Elayne Riggs' Journal (for Leah)

Tuesday, March 30, 2004

Celebrating Women - 30 March 2004

With the announcement today that the Statue of Liberty will reopen this summer (see my post about this from last December 24, to which I can only add, I think it's criminal that $5.9 million of the $7 million needed had to come from private donations rather than the government), I thought I'd take a look at women immortalized in stone:

  • Women on Pedestals is a great place to start. The site lists 31 statues of women throughout the US, linking to bio pages (but, alas, not to pictures), and detailing where the statues are, their approximate size and primary materials used in their creation.

  • Going back through history, The Center for the Study of the Eurasian Nomads (CSEN) takes a look at Statues of Sauromatian and Sarmatian Women.

  • Here are some monuments and memorials to women warriors in the US. I'd rather peacemakers got more statues, but hey, if your nation is going to honor male warriors it's only appropriate to honor female ones as well.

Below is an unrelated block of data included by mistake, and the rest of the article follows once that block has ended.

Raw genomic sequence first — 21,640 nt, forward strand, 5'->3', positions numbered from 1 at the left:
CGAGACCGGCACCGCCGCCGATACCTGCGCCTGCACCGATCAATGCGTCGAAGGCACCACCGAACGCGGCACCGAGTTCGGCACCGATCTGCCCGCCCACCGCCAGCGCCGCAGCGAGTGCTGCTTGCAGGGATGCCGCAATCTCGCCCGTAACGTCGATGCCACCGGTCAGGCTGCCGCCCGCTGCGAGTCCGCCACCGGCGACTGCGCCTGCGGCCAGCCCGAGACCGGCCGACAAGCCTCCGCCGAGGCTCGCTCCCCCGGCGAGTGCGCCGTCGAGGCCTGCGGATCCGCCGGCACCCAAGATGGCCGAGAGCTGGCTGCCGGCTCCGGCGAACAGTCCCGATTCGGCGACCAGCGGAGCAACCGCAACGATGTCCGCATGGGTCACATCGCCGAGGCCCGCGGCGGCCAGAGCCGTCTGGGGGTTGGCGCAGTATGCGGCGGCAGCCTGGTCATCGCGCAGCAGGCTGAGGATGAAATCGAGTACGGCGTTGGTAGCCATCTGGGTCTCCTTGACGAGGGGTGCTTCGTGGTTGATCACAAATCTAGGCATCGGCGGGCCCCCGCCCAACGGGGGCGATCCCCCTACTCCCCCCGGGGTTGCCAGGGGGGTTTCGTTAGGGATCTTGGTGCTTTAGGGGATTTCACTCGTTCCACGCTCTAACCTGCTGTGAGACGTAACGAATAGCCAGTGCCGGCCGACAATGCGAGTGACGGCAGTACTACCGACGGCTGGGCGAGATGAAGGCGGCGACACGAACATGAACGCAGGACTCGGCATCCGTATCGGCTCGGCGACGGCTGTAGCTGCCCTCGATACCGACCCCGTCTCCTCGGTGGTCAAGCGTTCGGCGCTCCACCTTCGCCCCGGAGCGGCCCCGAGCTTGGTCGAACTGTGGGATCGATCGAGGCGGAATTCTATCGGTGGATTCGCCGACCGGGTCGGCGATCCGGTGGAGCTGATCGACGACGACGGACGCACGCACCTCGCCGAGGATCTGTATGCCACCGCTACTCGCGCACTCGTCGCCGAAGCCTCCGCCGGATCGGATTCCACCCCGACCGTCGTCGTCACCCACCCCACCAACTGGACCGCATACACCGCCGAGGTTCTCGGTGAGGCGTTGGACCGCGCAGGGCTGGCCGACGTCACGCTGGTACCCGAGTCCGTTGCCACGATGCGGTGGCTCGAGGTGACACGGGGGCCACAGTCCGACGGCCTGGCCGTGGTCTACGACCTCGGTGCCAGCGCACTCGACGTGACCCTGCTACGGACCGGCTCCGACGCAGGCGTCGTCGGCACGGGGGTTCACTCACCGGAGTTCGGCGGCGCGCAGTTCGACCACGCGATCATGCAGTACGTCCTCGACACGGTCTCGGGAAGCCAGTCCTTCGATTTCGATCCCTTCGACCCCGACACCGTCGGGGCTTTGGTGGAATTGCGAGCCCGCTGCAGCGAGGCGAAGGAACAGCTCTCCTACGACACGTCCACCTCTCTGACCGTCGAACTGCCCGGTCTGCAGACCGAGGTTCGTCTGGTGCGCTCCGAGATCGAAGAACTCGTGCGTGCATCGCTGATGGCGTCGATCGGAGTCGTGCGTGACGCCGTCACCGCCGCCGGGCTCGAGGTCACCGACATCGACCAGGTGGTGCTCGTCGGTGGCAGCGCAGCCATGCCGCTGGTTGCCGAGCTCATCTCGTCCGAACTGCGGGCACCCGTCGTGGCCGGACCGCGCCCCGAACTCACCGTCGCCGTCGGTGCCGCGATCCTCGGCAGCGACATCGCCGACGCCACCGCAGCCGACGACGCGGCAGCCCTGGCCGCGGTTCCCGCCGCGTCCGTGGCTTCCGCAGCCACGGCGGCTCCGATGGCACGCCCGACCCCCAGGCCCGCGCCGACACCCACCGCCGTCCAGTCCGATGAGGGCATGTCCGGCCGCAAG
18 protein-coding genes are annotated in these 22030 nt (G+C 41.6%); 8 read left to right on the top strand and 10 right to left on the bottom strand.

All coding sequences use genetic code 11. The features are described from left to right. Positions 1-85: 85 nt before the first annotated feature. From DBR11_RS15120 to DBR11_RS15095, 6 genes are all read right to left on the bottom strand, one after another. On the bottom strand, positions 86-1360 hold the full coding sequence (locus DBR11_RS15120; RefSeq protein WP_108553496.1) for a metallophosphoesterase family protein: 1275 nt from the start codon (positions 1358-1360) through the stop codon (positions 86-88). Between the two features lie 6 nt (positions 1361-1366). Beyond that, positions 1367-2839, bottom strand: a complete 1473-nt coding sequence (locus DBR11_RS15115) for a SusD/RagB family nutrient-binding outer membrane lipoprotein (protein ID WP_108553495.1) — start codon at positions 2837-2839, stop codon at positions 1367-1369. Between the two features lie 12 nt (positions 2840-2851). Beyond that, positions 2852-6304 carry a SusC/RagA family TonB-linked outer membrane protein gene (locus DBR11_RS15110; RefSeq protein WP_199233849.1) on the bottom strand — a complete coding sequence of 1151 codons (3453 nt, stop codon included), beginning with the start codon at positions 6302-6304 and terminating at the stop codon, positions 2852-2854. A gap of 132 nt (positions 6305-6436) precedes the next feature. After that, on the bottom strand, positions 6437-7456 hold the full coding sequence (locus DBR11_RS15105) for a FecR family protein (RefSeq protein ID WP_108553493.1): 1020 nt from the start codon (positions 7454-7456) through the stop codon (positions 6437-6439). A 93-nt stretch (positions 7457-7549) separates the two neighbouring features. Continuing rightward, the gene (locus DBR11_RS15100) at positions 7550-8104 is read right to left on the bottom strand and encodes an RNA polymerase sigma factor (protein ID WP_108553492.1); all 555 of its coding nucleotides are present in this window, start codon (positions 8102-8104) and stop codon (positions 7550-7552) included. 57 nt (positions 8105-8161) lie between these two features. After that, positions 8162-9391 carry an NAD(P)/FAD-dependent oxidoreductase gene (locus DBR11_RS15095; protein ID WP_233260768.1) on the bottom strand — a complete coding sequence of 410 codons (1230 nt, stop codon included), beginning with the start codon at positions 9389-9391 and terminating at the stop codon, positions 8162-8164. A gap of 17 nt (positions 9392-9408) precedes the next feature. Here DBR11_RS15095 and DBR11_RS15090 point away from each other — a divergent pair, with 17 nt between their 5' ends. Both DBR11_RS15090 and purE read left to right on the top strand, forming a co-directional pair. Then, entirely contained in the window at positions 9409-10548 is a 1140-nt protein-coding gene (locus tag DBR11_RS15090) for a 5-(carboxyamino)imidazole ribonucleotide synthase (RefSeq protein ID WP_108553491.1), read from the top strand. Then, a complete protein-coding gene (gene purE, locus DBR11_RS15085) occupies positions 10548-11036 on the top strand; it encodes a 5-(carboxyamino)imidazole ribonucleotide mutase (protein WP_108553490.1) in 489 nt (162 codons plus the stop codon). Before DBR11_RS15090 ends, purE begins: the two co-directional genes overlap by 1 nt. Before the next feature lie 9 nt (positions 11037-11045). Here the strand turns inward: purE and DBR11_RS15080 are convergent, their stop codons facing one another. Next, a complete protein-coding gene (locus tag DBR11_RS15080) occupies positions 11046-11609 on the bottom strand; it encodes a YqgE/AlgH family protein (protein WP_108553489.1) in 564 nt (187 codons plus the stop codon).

• The Nevada Women's History Project informs us that "Of the ninety-seven statues currently in Statuary Hall, only six are of women," and they ran a successful campaign designate Sarah Winnemucca as Nevada's second statue. They're currently raising funds to make this happen. I also think it's cool that NV's first statue (and only one so far) was sculpted by a woman.

  • Here's a history of the Queen Victoria statue in Ontario.

  • Here's a picture of the Britannia statue atop Town Hall in Liverpool, and here's one of Boudica and her two daughters at Westminster Bridge across from the Houses of Parliament.

  • This site makes an international and historical case for the placing of a Sculpture in Cardiff to celebrate & commemorate the start of the Womens March to Greenham Common in 1981. Very comprehensive (with lots of pictures of statues honoring women) but a bit hard on the eyes.

  • Here's some information on Marianne, the embodiment of the French Republic in the same way Britannia embodies Britain and the Statue of Liberty embodies the US. Here's more. Here are some pictures of the Mother Russia statue in Volgograd. Here's a photo of the Goddess of Democracy statue from the Tian'anmen Square movement of 1989. idea of liberty as a woman seems fairly popular. (Check out the bottom of this page for representations of the Statue of Liberty throughout the world.)

  • Lastly, check out the plans for the World's Tallest Woman, the Spirit of Houston.